Local News

Bread seller faces deceptive advertising charges

Posted February 2, 2010
Updated February 3, 2010

— The owner of a Durham bread company whose products sickened dozens of people was charged Tuesday with fraud.

Paul Evan Seelig, 47, of 3105 Cardinal Lake Drive in Durham, was charged with six misdemeanor counts of obtaining property by false pretense. He was out of jail Tuesday evening on a $100,000 bond – set by a magistrate who deemed him a flight risk.

The charges allege that Seelig's firm, Great Specialty Products, sold $154 in bread that was advertised as being gluten-free. The state Department of Agriculture and Consumer Services, which pursued the criminal charges, said tests of the bread showed high levels of gluten and maintained that Seelig knew the products weren't gluten-free.

Gluten is a protein in wheat and other grains, and some people with autoimmune disorders experience digestive problems when they eat products containing gluten.

Numerous people who bought products from Great Specialty at the 2009 State Fair or ordered items off the company's Web site have complained of allergic reactions after eating the products, according to a lawsuit the agriculture department filed last month against Seelig and Great Specialty.

As part of the lawsuit, a Superior Court judge on Tuesday barred Great Specialty from selling any products until the lawsuit was resolved.

Seelig was charged after Tuesday's court hearing, but he suffered a medical condition while he was being booked. Wake County deputies took him to WakeMed, where he was treated before returning to the magistrate's office.

Great Specialty has been run out of a Seelig's house. A spokesman for the agriculture department said the company didn't bake its own bread but purchased items from bakeries and packaged and sold them under its own label, claiming the products were gluten-free.

Because the company sold directly to consumers and not through grocery stores and other retailers, it's unknown how many loaves of bread and other products were sold to unsuspecting buyers, the spokesman said.


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  • DizzyDaphnee Feb 3, 2010

    This story, the Cadmium situation in China, these and thousands more like them are OPPORTUNISTS. They are deceitful and set out to not only CHEAT a person from what they desired BUT TO HARM THEIR PHYSICAL HEALTH AS WELL. I am VERY HAPPY something was done about this man and his false products and I will be happy about getting to the truth of China's ongoing affair with poisoning Americans while we pay them to do it!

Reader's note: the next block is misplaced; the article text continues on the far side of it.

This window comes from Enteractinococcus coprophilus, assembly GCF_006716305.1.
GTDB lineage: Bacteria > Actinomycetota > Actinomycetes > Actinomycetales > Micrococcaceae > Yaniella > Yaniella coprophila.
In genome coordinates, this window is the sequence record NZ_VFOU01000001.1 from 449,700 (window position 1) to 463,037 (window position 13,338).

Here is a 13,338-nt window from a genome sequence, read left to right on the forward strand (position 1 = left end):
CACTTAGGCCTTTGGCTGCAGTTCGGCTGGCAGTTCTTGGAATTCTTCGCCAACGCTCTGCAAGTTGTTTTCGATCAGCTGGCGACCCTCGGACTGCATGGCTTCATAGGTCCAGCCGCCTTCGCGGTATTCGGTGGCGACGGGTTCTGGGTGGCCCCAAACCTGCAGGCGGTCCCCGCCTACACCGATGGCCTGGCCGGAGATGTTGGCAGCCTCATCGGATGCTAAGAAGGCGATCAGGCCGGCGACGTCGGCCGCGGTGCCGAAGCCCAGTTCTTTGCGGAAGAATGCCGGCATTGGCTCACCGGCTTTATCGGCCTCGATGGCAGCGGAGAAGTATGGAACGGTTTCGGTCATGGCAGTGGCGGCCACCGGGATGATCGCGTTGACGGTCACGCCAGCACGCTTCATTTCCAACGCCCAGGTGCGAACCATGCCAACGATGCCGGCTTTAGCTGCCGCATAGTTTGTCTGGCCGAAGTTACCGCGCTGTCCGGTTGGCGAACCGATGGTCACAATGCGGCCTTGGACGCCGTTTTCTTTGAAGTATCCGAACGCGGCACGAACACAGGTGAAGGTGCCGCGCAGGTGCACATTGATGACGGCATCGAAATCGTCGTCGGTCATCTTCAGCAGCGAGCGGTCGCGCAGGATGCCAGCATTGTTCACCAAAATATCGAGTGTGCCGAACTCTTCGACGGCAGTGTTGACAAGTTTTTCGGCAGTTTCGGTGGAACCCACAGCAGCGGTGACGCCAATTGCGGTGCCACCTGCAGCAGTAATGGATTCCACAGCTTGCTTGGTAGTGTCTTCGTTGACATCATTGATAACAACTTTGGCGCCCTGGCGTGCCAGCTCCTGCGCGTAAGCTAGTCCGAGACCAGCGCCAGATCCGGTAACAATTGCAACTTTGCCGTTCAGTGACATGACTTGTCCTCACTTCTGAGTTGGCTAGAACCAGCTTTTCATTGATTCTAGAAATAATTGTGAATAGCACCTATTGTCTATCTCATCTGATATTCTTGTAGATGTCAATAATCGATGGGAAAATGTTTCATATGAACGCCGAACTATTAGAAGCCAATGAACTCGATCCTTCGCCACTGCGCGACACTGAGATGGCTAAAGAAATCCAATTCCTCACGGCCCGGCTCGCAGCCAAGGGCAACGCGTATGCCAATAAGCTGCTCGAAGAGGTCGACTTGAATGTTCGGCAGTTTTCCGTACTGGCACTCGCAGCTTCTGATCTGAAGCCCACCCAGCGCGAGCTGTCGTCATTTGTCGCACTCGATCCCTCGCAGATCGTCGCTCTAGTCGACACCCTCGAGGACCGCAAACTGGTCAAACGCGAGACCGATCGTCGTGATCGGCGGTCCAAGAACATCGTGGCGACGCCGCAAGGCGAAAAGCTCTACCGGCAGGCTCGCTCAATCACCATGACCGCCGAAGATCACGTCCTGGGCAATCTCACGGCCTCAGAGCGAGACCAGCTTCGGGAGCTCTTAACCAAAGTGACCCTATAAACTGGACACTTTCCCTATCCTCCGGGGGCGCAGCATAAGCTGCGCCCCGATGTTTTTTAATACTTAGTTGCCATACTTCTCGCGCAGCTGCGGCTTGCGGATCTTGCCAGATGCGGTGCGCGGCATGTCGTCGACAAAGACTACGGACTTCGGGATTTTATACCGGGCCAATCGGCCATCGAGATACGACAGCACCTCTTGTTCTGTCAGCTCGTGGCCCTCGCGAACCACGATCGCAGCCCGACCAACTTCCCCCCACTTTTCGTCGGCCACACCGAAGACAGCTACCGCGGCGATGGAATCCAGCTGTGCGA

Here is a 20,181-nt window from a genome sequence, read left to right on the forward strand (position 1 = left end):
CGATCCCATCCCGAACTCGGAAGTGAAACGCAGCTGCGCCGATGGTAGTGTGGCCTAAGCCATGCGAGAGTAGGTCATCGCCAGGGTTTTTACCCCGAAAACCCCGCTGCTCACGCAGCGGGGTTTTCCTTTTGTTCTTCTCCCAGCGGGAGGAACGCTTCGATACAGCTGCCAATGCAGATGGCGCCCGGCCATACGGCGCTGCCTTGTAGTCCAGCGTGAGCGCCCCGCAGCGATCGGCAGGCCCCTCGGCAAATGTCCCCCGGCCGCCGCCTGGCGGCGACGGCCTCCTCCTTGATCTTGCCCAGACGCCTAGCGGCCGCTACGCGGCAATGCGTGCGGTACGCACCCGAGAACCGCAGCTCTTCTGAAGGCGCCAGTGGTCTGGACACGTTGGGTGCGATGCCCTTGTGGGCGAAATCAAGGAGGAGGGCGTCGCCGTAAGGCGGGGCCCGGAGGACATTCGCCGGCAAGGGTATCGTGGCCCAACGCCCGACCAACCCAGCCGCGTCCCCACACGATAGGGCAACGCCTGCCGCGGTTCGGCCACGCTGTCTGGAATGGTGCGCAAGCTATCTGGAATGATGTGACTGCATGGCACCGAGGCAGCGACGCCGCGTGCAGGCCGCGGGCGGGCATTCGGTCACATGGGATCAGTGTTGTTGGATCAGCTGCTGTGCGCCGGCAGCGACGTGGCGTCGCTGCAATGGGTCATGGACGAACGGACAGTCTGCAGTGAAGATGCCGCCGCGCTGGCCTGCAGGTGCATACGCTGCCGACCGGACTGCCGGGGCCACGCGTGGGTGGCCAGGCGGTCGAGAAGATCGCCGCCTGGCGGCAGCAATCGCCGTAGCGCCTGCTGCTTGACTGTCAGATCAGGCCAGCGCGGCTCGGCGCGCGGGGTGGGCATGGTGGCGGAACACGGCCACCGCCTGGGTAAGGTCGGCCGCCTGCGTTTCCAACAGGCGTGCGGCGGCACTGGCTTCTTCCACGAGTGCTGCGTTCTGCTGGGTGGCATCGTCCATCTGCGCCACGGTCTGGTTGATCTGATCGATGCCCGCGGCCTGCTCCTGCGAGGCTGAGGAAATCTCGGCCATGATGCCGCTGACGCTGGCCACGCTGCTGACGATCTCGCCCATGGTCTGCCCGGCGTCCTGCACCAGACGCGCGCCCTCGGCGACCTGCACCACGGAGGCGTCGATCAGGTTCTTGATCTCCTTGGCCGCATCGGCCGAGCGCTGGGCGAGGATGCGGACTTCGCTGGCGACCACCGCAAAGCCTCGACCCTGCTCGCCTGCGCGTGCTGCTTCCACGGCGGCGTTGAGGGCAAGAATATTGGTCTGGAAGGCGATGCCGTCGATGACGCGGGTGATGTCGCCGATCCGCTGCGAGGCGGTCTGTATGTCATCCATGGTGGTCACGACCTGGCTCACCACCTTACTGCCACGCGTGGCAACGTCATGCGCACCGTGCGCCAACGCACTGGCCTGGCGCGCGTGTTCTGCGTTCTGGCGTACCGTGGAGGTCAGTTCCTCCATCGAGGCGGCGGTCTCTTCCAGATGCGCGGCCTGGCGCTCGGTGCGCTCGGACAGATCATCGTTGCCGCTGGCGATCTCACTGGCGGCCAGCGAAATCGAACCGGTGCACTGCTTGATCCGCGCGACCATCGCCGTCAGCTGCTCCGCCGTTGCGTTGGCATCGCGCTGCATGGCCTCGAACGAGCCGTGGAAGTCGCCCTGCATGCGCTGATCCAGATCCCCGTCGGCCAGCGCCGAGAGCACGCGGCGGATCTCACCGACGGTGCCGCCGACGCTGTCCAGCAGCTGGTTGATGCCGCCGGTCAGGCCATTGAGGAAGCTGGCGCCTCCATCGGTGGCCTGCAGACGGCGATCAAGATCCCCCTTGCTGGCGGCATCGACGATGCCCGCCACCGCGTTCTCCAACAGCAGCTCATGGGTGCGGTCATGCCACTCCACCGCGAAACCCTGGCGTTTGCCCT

• SheriffTruman Feb 3, 2010

    This guy used to live in Morrisville and I had the ... umm ... pleasure of living in the same place. He and another individual tried to get elected to the board of the HOA there and make some major changes. He caused lots of strife within the community including calling the Cary News trumping up a story, which they easily lapped up, which hurt some members of the community. All this was before he was found out to have a record in another state, as has been previously reported with this story.

    All of the descriptions here and in the N&O about him claiming to have numberous illnesses and acting strangely really rings a bell. I would say more, but I want to strickly stay with facts that are publically known here as I would hate to get threatened with a lawsuit. (again)

    I will say, my personal opinion is that I would not buy helium ballons at the state fair from this guy.

  • glutenfreeraleigh Feb 3, 2010

    The charges brought yesterday were actually felonies and not misdemeanors.

  • FromClayton Feb 3, 2010

    pet lovin is right... allergic reactions can kill you. not to mention it gives all the little local people a bad name and hurts the buy local movement. Shut him down.

  • IzzMad2016 Feb 2, 2010

    Make light of it if you want, but selling products containing gluten to people who cannot tolerate gluten....well, he may as well have been selling poison to them.

  • time4real Feb 2, 2010

    OMG, selling rolls?

  • tommys5 Feb 2, 2010

    The next 10 DWI arrest in Wake Co. combined bonds won't equal $100,000.

  • IzzMad2016 Feb 2, 2010

    Ingesting gluten is a horrible, horrible thing for a person with Celiac's disease. My father-in-law has it and I can tell you that even the tiniest bit of gluten would make him incredibly ill. This man selling bread as gluten-free when it wasn't probably made countless people deathly ill.

  • gcmann Feb 2, 2010

    Give him the chair ! !

    Really, can't WRAL do better ?
    China is dumping cadmium toys on our children, but that story has been swept under the rug by big business and/or our elected officials.

    Well, at least he wasn't tainting his bread with lead....

  • Viewer Feb 2, 2010

    If the charges are true he is really dumb. Allergies are very conspicuous.

    Had he sold the stuff as low cal no one would have known the difference, unless they had access to a sophisticated lab.